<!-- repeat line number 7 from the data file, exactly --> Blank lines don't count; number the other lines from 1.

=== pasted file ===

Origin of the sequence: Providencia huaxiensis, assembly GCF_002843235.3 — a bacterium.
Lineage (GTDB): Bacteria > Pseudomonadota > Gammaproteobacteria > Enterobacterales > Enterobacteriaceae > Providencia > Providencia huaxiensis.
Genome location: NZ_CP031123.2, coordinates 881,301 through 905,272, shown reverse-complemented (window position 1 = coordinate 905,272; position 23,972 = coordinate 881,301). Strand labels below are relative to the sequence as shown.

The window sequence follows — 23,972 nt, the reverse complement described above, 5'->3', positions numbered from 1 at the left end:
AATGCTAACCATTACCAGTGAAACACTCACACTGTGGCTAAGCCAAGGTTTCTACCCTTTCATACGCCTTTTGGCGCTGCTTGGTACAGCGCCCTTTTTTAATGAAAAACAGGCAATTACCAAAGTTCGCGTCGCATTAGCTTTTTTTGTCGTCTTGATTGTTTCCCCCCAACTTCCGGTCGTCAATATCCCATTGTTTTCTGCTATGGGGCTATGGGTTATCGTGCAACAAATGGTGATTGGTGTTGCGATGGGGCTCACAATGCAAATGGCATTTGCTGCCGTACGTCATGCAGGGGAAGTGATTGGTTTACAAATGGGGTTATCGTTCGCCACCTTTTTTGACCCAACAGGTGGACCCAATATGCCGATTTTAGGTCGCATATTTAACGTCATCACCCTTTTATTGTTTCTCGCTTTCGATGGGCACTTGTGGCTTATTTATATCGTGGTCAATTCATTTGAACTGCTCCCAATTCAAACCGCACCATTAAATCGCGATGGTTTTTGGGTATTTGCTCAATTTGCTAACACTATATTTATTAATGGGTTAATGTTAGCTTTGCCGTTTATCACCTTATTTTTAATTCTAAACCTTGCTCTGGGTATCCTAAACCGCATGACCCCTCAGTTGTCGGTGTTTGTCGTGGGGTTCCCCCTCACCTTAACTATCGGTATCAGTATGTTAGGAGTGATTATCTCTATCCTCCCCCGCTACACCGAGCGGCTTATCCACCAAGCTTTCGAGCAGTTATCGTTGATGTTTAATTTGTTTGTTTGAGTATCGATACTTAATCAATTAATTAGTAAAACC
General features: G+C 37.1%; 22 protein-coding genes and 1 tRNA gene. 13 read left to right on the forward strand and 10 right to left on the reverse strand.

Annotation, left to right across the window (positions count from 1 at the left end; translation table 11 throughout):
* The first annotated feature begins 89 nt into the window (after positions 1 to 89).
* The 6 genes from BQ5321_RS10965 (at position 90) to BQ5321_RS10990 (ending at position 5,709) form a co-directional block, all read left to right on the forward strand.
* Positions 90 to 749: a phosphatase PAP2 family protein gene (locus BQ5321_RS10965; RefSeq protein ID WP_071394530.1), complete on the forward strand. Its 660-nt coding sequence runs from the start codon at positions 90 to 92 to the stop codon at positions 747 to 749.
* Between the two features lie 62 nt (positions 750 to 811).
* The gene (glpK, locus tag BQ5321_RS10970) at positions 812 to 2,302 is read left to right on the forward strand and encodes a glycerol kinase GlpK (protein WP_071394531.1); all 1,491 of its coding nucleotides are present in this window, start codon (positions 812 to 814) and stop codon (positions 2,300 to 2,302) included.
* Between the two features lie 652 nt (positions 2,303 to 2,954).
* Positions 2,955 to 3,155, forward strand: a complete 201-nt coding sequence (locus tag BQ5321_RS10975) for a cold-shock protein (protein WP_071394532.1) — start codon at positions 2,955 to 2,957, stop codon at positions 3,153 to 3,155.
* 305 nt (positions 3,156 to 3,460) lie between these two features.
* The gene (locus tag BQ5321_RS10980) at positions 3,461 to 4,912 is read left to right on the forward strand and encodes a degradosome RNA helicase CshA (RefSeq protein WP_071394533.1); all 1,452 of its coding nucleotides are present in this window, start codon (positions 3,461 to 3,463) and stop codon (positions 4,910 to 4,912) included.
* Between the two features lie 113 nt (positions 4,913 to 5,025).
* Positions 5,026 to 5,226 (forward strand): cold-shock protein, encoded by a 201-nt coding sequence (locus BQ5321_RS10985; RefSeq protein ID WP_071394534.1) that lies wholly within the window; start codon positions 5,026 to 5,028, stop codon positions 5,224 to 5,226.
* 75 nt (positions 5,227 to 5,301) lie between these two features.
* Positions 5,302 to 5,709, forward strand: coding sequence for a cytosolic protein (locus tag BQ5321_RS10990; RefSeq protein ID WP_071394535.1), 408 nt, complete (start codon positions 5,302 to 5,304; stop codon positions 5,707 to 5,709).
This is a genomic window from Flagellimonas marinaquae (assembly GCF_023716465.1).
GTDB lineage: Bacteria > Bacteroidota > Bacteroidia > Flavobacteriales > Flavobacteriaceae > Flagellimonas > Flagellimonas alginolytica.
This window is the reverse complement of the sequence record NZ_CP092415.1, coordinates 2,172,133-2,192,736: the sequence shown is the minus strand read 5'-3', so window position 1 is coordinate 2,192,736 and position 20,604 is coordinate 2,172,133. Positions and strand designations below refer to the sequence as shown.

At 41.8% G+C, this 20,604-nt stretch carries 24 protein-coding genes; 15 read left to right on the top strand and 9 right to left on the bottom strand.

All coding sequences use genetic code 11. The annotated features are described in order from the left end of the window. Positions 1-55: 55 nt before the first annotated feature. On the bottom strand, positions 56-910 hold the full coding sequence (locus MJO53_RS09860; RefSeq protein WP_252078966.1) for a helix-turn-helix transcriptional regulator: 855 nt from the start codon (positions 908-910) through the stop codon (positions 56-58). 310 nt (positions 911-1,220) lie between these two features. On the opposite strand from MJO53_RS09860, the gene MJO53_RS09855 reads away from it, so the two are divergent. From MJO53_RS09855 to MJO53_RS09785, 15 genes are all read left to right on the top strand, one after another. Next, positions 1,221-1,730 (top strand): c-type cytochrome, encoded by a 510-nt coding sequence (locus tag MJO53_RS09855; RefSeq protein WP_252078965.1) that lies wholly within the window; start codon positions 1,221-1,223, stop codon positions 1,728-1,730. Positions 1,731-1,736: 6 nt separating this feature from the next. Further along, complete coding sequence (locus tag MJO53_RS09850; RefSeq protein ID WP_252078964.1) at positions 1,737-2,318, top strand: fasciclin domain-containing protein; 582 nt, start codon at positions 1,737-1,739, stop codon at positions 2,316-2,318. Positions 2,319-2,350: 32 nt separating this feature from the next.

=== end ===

Annotation, left to right across the window (positions count from 1 at the left end; translation table 11 throughout):